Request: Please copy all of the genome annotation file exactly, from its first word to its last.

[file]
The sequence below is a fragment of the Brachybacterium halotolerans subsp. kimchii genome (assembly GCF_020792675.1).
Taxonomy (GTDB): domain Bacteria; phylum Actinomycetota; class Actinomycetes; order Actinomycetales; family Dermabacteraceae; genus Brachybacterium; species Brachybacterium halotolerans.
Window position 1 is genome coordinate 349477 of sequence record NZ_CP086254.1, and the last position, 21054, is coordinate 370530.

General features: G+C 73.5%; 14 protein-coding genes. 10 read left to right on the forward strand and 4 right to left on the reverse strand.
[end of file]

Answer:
The sequence below is a fragment of the Brachybacterium halotolerans subsp. kimchii genome (assembly GCF_020792675.1).
Taxonomy (GTDB): domain Bacteria; phylum Actinomycetota; class Actinomycetes; order Actinomycetales; family Dermabacteraceae; genus Brachybacterium; species Brachybacterium halotolerans.
Window position 1 is genome coordinate 349477 of sequence record NZ_CP086254.1, and the last position, 21054, is coordinate 370530.

General features: G+C 73.5%; 14 protein-coding genes. 10 read left to right on the forward strand and 4 right to left on the reverse strand.